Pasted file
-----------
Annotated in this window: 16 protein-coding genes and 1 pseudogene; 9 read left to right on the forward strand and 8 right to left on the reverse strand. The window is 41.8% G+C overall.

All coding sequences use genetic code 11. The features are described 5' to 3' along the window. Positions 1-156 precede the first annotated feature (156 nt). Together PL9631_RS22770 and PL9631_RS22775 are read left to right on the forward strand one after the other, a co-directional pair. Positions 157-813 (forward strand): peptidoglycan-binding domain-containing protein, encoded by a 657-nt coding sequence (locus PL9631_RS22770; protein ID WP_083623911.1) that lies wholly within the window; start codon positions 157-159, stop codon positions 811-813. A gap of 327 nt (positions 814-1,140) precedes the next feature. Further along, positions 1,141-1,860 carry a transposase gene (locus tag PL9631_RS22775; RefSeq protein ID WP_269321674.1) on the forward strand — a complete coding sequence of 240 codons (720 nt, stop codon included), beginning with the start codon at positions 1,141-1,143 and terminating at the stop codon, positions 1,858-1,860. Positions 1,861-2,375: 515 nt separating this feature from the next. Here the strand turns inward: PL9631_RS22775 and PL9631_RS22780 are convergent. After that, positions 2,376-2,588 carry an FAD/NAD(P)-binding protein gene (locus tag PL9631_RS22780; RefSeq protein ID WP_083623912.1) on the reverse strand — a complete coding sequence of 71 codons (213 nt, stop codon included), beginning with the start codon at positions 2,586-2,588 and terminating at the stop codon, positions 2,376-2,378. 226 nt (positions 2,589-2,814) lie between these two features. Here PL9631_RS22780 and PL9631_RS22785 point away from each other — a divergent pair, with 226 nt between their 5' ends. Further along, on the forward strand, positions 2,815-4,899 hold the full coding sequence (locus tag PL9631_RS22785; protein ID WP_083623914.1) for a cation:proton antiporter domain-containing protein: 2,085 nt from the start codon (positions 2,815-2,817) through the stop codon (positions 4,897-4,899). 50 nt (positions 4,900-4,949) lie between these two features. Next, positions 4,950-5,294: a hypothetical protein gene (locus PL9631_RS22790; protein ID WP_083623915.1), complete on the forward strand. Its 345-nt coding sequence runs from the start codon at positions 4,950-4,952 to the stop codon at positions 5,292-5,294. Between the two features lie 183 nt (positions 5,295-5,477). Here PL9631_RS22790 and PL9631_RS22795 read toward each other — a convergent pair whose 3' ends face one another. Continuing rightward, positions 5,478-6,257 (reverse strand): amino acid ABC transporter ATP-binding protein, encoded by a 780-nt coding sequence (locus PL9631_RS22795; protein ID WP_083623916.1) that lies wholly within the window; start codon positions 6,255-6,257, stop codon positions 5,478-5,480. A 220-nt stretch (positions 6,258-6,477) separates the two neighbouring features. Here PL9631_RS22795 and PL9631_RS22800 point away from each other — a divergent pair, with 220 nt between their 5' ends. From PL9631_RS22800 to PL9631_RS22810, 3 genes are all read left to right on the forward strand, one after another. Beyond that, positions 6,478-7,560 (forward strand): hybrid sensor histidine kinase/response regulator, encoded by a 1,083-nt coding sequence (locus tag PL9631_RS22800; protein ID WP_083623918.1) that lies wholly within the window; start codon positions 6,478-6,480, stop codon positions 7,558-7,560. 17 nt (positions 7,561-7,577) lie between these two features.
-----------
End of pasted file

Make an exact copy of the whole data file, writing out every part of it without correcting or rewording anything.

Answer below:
Annotated in this window: 16 protein-coding genes and 1 pseudogene; 9 read left to right on the forward strand and 8 right to left on the reverse strand. The window is 41.8% G+C overall.

All coding sequences use genetic code 11. The features are described 5' to 3' along the window. Positions 1-156 precede the first annotated feature (156 nt). Together PL9631_RS22770 and PL9631_RS22775 are read left to right on the forward strand one after the other, a co-directional pair. Positions 157-813 (forward strand): peptidoglycan-binding domain-containing protein, encoded by a 657-nt coding sequence (locus PL9631_RS22770; protein ID WP_083623911.1) that lies wholly within the window; start codon positions 157-159, stop codon positions 811-813. A gap of 327 nt (positions 814-1,140) precedes the next feature. Further along, positions 1,141-1,860 carry a transposase gene (locus tag PL9631_RS22775; RefSeq protein ID WP_269321674.1) on the forward strand — a complete coding sequence of 240 codons (720 nt, stop codon included), beginning with the start codon at positions 1,141-1,143 and terminating at the stop codon, positions 1,858-1,860. Positions 1,861-2,375: 515 nt separating this feature from the next. Here the strand turns inward: PL9631_RS22775 and PL9631_RS22780 are convergent. After that, positions 2,376-2,588 carry an FAD/NAD(P)-binding protein gene (locus tag PL9631_RS22780; RefSeq protein ID WP_083623912.1) on the reverse strand — a complete coding sequence of 71 codons (213 nt, stop codon included), beginning with the start codon at positions 2,586-2,588 and terminating at the stop codon, positions 2,376-2,378. 226 nt (positions 2,589-2,814) lie between these two features. Here PL9631_RS22780 and PL9631_RS22785 point away from each other — a divergent pair, with 226 nt between their 5' ends. Further along, on the forward strand, positions 2,815-4,899 hold the full coding sequence (locus tag PL9631_RS22785; protein ID WP_083623914.1) for a cation:proton antiporter domain-containing protein: 2,085 nt from the start codon (positions 2,815-2,817) through the stop codon (positions 4,897-4,899). 50 nt (positions 4,900-4,949) lie between these two features. Next, positions 4,950-5,294: a hypothetical protein gene (locus PL9631_RS22790; protein ID WP_083623915.1), complete on the forward strand. Its 345-nt coding sequence runs from the start codon at positions 4,950-4,952 to the stop codon at positions 5,292-5,294. Between the two features lie 183 nt (positions 5,295-5,477). Here PL9631_RS22790 and PL9631_RS22795 read toward each other — a convergent pair whose 3' ends face one another. Continuing rightward, positions 5,478-6,257 (reverse strand): amino acid ABC transporter ATP-binding protein, encoded by a 780-nt coding sequence (locus PL9631_RS22795; protein ID WP_083623916.1) that lies wholly within the window; start codon positions 6,255-6,257, stop codon positions 5,478-5,480. A 220-nt stretch (positions 6,258-6,477) separates the two neighbouring features. Here PL9631_RS22795 and PL9631_RS22800 point away from each other — a divergent pair, with 220 nt between their 5' ends. From PL9631_RS22800 to PL9631_RS22810, 3 genes are all read left to right on the forward strand, one after another. Beyond that, positions 6,478-7,560 (forward strand): hybrid sensor histidine kinase/response regulator, encoded by a 1,083-nt coding sequence (locus tag PL9631_RS22800; protein ID WP_083623918.1) that lies wholly within the window; start codon positions 6,478-6,480, stop codon positions 7,558-7,560. 17 nt (positions 7,561-7,577) lie between these two features.